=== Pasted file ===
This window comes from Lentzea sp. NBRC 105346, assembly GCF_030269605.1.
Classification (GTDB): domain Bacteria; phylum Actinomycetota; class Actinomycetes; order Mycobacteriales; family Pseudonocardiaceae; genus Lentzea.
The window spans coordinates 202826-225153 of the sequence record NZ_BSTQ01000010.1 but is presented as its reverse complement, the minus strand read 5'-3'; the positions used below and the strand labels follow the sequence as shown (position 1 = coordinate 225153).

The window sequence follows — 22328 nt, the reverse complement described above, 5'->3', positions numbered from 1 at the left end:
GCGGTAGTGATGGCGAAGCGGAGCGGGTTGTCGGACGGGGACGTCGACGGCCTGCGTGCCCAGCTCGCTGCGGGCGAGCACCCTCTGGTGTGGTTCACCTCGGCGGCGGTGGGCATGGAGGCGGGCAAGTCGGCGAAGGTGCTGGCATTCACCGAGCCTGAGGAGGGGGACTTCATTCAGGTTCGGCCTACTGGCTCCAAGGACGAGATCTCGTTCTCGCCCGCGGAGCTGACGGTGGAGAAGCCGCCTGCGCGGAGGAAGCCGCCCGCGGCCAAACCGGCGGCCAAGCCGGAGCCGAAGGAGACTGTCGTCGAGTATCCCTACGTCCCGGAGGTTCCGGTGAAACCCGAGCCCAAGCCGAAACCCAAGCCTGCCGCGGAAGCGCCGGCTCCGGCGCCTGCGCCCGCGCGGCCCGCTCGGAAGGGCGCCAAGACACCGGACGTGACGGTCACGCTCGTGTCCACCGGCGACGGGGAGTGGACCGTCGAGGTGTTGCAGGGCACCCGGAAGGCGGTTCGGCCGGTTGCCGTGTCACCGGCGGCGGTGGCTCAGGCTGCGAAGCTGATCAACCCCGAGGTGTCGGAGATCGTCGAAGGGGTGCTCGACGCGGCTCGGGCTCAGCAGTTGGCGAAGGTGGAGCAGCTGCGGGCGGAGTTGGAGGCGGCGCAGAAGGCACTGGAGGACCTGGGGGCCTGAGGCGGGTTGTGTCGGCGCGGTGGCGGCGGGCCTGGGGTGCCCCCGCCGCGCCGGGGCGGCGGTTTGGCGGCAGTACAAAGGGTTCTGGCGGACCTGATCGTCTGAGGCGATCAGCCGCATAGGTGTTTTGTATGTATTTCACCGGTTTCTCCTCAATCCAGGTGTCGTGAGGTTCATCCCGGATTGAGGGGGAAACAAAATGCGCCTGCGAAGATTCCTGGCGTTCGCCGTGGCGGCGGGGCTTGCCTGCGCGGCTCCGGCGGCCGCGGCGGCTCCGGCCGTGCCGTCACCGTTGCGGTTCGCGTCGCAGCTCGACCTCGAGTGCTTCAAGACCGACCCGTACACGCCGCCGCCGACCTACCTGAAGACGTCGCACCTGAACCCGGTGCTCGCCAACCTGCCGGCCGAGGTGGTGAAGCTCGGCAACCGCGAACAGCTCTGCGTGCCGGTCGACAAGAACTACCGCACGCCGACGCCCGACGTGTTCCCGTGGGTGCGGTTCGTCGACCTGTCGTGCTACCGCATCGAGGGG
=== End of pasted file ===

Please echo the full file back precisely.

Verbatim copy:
This window comes from Lentzea sp. NBRC 105346, assembly GCF_030269605.1.
Classification (GTDB): domain Bacteria; phylum Actinomycetota; class Actinomycetes; order Mycobacteriales; family Pseudonocardiaceae; genus Lentzea.
The window spans coordinates 202826-225153 of the sequence record NZ_BSTQ01000010.1 but is presented as its reverse complement, the minus strand read 5'-3'; the positions used below and the strand labels follow the sequence as shown (position 1 = coordinate 225153).

The window sequence follows — 22328 nt, the reverse complement described above, 5'->3', positions numbered from 1 at the left end:
GCGGTAGTGATGGCGAAGCGGAGCGGGTTGTCGGACGGGGACGTCGACGGCCTGCGTGCCCAGCTCGCTGCGGGCGAGCACCCTCTGGTGTGGTTCACCTCGGCGGCGGTGGGCATGGAGGCGGGCAAGTCGGCGAAGGTGCTGGCATTCACCGAGCCTGAGGAGGGGGACTTCATTCAGGTTCGGCCTACTGGCTCCAAGGACGAGATCTCGTTCTCGCCCGCGGAGCTGACGGTGGAGAAGCCGCCTGCGCGGAGGAAGCCGCCCGCGGCCAAACCGGCGGCCAAGCCGGAGCCGAAGGAGACTGTCGTCGAGTATCCCTACGTCCCGGAGGTTCCGGTGAAACCCGAGCCCAAGCCGAAACCCAAGCCTGCCGCGGAAGCGCCGGCTCCGGCGCCTGCGCCCGCGCGGCCCGCTCGGAAGGGCGCCAAGACACCGGACGTGACGGTCACGCTCGTGTCCACCGGCGACGGGGAGTGGACCGTCGAGGTGTTGCAGGGCACCCGGAAGGCGGTTCGGCCGGTTGCCGTGTCACCGGCGGCGGTGGCTCAGGCTGCGAAGCTGATCAACCCCGAGGTGTCGGAGATCGTCGAAGGGGTGCTCGACGCGGCTCGGGCTCAGCAGTTGGCGAAGGTGGAGCAGCTGCGGGCGGAGTTGGAGGCGGCGCAGAAGGCACTGGAGGACCTGGGGGCCTGAGGCGGGTTGTGTCGGCGCGGTGGCGGCGGGCCTGGGGTGCCCCCGCCGCGCCGGGGCGGCGGTTTGGCGGCAGTACAAAGGGTTCTGGCGGACCTGATCGTCTGAGGCGATCAGCCGCATAGGTGTTTTGTATGTATTTCACCGGTTTCTCCTCAATCCAGGTGTCGTGAGGTTCATCCCGGATTGAGGGGGAAACAAAATGCGCCTGCGAAGATTCCTGGCGTTCGCCGTGGCGGCGGGGCTTGCCTGCGCGGCTCCGGCGGCCGCGGCGGCTCCGGCCGTGCCGTCACCGTTGCGGTTCGCGTCGCAGCTCGACCTCGAGTGCTTCAAGACCGACCCGTACACGCCGCCGCCGACCTACCTGAAGACGTCGCACCTGAACCCGGTGCTCGCCAACCTGCCGGCCGAGGTGGTGAAGCTCGGCAACCGCGAACAGCTCTGCGTGCCGGTCGACAAGAACTACCGCACGCCGACGCCCGACGTGTTCCCGTGGGTGCGGTTCGTCGACCTGTCGTGCTACCGCATCGAGGGG